Register for the Spray Drift Management Webinar

On March 15, 2018, at 11:30 a.m. to 1:00 p.m. ET, EPA will offer a Strategies for Managing Pesticide Spray Drift Webinar. This webinar is tailored for growers, pesticide applicators, and other interested stakeholders who work with pesticides and pesticide application equipment.

Pesticide spray drift is the movement of pesticide dust or droplets through the air — at the time of application or soon after — to any site other than the area intended. Spray drift can affect people’s health, damage nearby crops, and pose a risk to non-target organisms. This webinar will focus on strategies for reducing pesticide spray drift. Continue reading

Keep pesticide drift at bay

by Clint Thompson, University of Georgia

As a result of two years of aggressive training to improve on-target agricultural pesticide applications, the number of pesticide drift complaints received by University of Georgia Cooperative Extension has gone down 65 percent, according to UGA Extension weed specialist Stanley Culpepper.

“No grower wants (their pesticides to) drift. I’ve said it a million times. The best way for Extension to help our growers eliminate drift is by providing them the latest research data on tactics and approaches they can implement to help them achieve their goal,” Culpepper said. Continue reading

Growers must be careful when using new herbicide technologies

In Delta Farm Press

Rules surrounding new weed-fighting technologies don’t make for a short, or uncomplicated, list, says Ples Spradley.

First off, “Applications of products (Xtendimax, Enlist Duo and Engenia) shall not be made to Enlist or Xtend seed technologies without’” completing new training, the Arkansas Extension pesticide safety education specialist told the crowd at the recent Pigposium 3 in Forrest City, Ark. “If you’re an applicator – private, commercial, non-commercial or commercial applicator technician – and will use those herbicides on those technologies, you must go through our training. The new regulations state that you cannot apply Xtendimax in Arkansas between April 15 and September 15, with a limited exception for pasture applications.” Continue reading

Aerial spraying for mosquitoes in South Carolina causes honey bee deaths

In The Charlotte Observer

by Ben Guarino, Washington Post

On Sunday morning, the South Carolina honey bees began to die in massive numbers.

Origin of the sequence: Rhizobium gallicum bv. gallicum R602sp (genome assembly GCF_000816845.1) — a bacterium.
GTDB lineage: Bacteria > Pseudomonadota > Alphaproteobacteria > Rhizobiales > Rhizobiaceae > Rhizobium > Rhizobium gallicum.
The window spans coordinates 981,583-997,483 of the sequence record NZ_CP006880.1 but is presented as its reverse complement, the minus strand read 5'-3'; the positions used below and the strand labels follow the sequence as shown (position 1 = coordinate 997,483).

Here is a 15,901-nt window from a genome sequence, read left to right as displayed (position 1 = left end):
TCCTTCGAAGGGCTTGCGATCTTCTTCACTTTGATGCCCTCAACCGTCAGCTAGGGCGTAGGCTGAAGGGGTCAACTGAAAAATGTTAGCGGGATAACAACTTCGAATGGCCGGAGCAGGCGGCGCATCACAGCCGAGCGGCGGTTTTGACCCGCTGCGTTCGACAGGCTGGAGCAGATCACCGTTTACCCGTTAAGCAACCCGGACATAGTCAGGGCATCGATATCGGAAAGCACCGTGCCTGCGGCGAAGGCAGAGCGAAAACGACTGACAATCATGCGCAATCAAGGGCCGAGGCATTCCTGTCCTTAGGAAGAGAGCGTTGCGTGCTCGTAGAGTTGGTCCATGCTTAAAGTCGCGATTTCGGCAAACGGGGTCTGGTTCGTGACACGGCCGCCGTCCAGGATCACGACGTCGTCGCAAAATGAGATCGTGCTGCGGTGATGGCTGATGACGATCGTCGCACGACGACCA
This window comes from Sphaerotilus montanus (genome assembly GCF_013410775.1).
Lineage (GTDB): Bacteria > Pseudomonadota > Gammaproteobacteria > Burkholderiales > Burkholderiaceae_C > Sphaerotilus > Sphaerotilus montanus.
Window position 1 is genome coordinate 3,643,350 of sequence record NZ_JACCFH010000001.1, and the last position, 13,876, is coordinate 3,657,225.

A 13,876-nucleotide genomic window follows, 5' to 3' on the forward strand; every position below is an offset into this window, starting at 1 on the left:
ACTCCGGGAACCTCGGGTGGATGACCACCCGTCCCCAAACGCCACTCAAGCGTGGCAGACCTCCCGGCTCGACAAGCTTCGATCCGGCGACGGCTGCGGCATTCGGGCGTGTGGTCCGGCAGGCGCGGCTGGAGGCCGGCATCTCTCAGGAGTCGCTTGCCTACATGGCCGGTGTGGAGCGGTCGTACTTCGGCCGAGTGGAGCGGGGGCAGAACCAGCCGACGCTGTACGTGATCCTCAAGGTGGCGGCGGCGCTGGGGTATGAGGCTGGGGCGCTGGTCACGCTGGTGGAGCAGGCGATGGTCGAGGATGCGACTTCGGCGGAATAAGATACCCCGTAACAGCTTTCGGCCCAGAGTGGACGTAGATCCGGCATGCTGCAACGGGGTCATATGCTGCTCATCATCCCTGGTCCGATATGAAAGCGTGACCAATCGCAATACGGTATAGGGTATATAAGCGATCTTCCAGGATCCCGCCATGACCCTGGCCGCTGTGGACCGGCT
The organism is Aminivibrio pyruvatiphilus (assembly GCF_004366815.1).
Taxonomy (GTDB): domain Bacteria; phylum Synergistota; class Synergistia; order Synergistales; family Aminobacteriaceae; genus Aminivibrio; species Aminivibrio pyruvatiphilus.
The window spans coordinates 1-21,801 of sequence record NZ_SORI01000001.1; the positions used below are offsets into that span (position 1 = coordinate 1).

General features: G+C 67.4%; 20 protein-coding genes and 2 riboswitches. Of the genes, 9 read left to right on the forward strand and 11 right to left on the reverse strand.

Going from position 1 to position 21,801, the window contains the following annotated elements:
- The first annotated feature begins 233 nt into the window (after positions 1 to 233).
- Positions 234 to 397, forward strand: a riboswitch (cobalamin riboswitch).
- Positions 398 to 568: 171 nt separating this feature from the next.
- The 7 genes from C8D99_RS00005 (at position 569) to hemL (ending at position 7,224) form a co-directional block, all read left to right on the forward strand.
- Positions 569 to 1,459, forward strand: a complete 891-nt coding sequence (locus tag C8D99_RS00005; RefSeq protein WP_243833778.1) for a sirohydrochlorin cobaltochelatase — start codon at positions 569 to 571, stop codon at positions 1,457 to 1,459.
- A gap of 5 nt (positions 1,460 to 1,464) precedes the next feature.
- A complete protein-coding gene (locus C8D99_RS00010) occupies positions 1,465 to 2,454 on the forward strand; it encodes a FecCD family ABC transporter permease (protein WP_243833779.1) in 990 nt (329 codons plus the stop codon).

Death came suddenly to Dorchester County, S.C. Stressed insects tried to flee their nests, only to surrender in little clumps at hive entrances. The dead worker bees littering the farms suggested that colony collapse disorder was not the culprit – in that odd phenomenon, workers vanish as though raptured, leaving a living queen and young bees behind. Continue reading

Applying herbicides without regard to the label has consequences

In Delta Farm Press

by David Bennett, Farm Press staff

Sadly, off-target herbicide drift leading to damaged crops isn’t new to Mid-South farmers. However, the concerns have become more pronounced with dicamba being illegally applied over-the-top of Xtend soybeans.

Unfortunately, damaged crops are only part of a set of problems. Continue reading

Complaints of off-target movement of chemical applications decrease in 2015

by Clint Thompson, University of Georgia

Complaints over off-target movement of chemical applications went down 48 percent from 2014 to 2015, but Georgia farmers must better understand the factors that influence drift, according to University of Georgia weed scientist Stanley Culpepper.

Culpepper, a world-renowned researcher based on the UGA campus in Tifton, Georgia, attributes the reduction in pesticide drift complaints to slower wind speeds combined with an educational initiative by UGA Cooperative Extension and the Georgia Department of Agriculture. Continue reading

EPA launches new program to reduce pesticide drift

The EPA is announcing a new voluntary Drift Reduction Technology (DRT) program to encourage the use of verified, safer pesticide spray products to reduce exposure and pesticide movement while saving farmers money in pesticide loss.

Continue reading